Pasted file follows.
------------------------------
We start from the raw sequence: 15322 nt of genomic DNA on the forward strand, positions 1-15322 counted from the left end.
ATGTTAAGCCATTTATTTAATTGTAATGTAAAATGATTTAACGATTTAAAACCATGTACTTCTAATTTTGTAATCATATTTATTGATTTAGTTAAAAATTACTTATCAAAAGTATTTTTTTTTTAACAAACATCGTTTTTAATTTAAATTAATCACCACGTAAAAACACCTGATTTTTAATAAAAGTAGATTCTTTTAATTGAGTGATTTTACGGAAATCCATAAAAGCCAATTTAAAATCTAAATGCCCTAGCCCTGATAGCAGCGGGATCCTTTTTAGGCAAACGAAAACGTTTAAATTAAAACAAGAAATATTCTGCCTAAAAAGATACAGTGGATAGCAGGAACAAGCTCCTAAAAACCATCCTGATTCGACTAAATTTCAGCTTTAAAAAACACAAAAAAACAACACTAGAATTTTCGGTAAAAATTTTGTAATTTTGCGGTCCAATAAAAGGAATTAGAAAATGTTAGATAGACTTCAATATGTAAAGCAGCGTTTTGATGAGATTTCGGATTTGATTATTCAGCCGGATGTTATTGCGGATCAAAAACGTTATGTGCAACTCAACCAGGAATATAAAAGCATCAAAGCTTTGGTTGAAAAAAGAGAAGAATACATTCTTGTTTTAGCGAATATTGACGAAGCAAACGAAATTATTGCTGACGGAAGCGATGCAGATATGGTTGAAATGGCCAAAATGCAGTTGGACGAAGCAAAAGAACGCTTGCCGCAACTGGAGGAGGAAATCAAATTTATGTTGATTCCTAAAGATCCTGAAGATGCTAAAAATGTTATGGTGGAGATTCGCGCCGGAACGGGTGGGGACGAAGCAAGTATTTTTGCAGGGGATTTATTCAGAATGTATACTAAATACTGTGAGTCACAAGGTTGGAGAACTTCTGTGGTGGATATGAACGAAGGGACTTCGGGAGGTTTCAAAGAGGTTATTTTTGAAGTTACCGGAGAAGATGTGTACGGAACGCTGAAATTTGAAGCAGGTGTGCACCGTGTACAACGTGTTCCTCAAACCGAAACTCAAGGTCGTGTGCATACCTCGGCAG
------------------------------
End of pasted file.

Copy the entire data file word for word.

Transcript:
We start from the raw sequence: 15322 nt of genomic DNA on the forward strand, positions 1-15322 counted from the left end.
ATGTTAAGCCATTTATTTAATTGTAATGTAAAATGATTTAACGATTTAAAACCATGTACTTCTAATTTTGTAATCATATTTATTGATTTAGTTAAAAATTACTTATCAAAAGTATTTTTTTTTTAACAAACATCGTTTTTAATTTAAATTAATCACCACGTAAAAACACCTGATTTTTAATAAAAGTAGATTCTTTTAATTGAGTGATTTTACGGAAATCCATAAAAGCCAATTTAAAATCTAAATGCCCTAGCCCTGATAGCAGCGGGATCCTTTTTAGGCAAACGAAAACGTTTAAATTAAAACAAGAAATATTCTGCCTAAAAAGATACAGTGGATAGCAGGAACAAGCTCCTAAAAACCATCCTGATTCGACTAAATTTCAGCTTTAAAAAACACAAAAAAACAACACTAGAATTTTCGGTAAAAATTTTGTAATTTTGCGGTCCAATAAAAGGAATTAGAAAATGTTAGATAGACTTCAATATGTAAAGCAGCGTTTTGATGAGATTTCGGATTTGATTATTCAGCCGGATGTTATTGCGGATCAAAAACGTTATGTGCAACTCAACCAGGAATATAAAAGCATCAAAGCTTTGGTTGAAAAAAGAGAAGAATACATTCTTGTTTTAGCGAATATTGACGAAGCAAACGAAATTATTGCTGACGGAAGCGATGCAGATATGGTTGAAATGGCCAAAATGCAGTTGGACGAAGCAAAAGAACGCTTGCCGCAACTGGAGGAGGAAATCAAATTTATGTTGATTCCTAAAGATCCTGAAGATGCTAAAAATGTTATGGTGGAGATTCGCGCCGGAACGGGTGGGGACGAAGCAAGTATTTTTGCAGGGGATTTATTCAGAATGTATACTAAATACTGTGAGTCACAAGGTTGGAGAACTTCTGTGGTGGATATGAACGAAGGGACTTCGGGAGGTTTCAAAGAGGTTATTTTTGAAGTTACCGGAGAAGATGTGTACGGAACGCTGAAATTTGAAGCAGGTGTGCACCGTGTACAACGTGTTCCTCAAACCGAAACTCAAGGTCGTGTGCATACCTCGGCAG